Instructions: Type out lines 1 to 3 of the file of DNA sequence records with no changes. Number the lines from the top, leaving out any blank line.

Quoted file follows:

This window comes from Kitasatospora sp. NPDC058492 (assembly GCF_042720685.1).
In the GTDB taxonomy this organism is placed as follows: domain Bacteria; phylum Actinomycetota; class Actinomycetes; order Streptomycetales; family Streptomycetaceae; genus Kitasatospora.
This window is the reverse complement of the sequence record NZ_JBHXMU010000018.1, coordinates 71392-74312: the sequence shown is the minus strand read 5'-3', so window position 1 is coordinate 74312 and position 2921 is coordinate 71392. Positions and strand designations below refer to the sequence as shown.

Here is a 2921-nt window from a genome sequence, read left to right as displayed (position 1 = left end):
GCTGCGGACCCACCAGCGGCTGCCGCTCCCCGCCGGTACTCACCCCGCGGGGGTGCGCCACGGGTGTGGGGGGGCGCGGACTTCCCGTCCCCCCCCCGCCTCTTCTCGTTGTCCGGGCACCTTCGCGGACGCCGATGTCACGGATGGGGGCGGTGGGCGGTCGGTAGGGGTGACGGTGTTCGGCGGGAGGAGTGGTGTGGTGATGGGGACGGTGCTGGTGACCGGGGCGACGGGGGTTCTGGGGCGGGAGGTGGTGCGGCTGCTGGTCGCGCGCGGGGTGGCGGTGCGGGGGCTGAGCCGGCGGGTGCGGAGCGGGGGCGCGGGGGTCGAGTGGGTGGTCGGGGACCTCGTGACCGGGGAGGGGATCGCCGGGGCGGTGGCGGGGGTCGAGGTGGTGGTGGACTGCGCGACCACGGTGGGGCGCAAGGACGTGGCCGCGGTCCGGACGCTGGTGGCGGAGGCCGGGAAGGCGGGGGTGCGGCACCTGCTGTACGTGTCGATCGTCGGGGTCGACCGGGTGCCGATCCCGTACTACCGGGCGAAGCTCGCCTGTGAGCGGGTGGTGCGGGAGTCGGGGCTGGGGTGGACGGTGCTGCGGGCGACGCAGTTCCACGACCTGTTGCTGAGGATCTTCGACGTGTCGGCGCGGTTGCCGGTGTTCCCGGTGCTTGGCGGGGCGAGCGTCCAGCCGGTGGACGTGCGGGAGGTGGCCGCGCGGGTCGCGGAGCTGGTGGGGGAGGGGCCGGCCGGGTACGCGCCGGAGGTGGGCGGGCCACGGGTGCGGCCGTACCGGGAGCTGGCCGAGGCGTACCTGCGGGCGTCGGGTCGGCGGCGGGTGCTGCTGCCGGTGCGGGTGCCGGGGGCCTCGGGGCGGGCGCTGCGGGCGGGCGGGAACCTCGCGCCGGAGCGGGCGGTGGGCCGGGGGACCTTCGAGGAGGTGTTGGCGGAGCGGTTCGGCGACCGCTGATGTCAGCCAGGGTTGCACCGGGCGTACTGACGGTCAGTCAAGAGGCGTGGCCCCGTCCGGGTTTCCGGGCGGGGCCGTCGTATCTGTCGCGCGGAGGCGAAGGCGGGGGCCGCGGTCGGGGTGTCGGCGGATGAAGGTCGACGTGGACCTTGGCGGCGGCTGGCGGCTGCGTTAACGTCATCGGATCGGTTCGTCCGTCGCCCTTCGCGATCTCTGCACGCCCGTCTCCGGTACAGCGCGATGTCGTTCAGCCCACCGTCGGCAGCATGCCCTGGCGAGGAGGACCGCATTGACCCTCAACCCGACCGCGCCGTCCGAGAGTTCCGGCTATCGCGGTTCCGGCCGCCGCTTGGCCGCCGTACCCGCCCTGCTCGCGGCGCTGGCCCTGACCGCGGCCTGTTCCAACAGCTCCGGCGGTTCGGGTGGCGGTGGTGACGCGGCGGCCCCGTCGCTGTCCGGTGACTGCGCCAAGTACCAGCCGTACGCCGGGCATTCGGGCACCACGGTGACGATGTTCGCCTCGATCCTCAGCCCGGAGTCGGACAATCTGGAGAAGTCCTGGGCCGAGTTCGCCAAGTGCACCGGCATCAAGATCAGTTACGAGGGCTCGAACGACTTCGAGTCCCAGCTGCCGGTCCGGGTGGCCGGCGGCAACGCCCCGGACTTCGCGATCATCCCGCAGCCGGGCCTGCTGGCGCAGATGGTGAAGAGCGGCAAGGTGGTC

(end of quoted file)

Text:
This window comes from Kitasatospora sp. NPDC058492 (assembly GCF_042720685.1).
In the GTDB taxonomy this organism is placed as follows: domain Bacteria; phylum Actinomycetota; class Actinomycetes; order Streptomycetales; family Streptomycetaceae; genus Kitasatospora.
This window is the reverse complement of the sequence record NZ_JBHXMU010000018.1, coordinates 71392-74312: the sequence shown is the minus strand read 5'-3', so window position 1 is coordinate 74312 and position 2921 is coordinate 71392. Positions and strand designations below refer to the sequence as shown.